History of the Hills Hoist clothesline

Written by Cameron Bayley for Australian Seniors

Shockwaves reverberated around Australia last year when reports emerged that one of our favourite icons was set to retire. Was it true the company behind the beloved Hills Hoist was going into administration?

Thankfully, it was all a miscommunication — the company that did go bust, Hills Limited, is no longer attached to the product, having sold it to AMES Australasia back in 2017. However, the reaction showed just how attached we are to this homegrown innovation.

The Hills Hoist history is fascinating. It was developed in 1945 by South Australian Lance Hill, though the rotary clothes hoist design was created by another Australian, Gilbert Toyne, way back in 1911, who wanted a way to maximise the amount of clothesline space, but with less of a footprint.

Unfortunately, despite success with his rotary clothes dryer, Gilbert faced some challenges – the arrival of World War I, the Great Depression, as well as some regrettable business decisions and personal tragedies – and his patent expired.

This opened the door for the far more commercially savvy Lance to take this contraption to new heights.

The original Hills Hoist

The rest is history. The newly dubbed ‘Hills Hoist’ became the must-have for a growing Australia in the 1950s, and as suburbs boomed, so did the invention. And as most Aussies will attest, the Hills Hoist clothesline is not just used for drying clothes. We hang lights off it for parties, drape a tarp over it to create a makeshift marquee, and more than a few of us have used it as a swing in our youth, much to our parents’ chagrin.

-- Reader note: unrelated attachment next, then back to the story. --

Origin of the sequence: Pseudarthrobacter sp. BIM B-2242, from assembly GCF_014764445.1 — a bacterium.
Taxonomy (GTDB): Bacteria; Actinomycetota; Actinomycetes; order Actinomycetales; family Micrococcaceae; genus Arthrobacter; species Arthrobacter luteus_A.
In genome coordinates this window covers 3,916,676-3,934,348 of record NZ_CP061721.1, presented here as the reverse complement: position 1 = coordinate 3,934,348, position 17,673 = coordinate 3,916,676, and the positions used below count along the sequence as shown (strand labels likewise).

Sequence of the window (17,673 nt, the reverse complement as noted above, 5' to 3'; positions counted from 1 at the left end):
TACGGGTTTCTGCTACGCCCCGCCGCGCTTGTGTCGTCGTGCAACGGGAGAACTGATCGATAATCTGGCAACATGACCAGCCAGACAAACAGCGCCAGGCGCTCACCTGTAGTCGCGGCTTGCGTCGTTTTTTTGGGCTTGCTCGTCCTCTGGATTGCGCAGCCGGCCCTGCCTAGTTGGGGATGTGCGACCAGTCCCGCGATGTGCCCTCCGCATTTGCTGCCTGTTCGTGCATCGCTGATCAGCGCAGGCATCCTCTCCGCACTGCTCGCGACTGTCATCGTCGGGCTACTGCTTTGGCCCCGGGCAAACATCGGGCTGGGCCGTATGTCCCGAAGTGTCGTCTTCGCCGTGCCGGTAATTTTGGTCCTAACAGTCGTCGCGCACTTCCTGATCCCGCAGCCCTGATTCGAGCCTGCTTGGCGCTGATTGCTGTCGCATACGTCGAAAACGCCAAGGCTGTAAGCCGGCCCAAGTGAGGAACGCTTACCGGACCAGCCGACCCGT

The Hills Hoist is such a part of our culture that event producer David Atkins included it in the closing ceremony of the Sydney Olympic Games in 2000, where he celebrated “our giant Australian backyard”, along with oversized thongs and Speedo-clad lifesavers.

Alas, the trend for subdividing suburban properties, and maximising the size of homes, means smaller lawns, so demand for a Hills Hoist is not as it once was. Will it eventually be hung out to dry? We hope not.

With many Australians feeling the pinch in the current economic climate, drying clothes the ‘old-fashioned’ way on a clothesline is an economic choice, helping you save money on power bills.

Clotheslines are a fixed item on your property which may be covered under your Home Insurance. Here’s one way to protect your home.

Protect your property and belongings with Seniors Home & Contents Insurance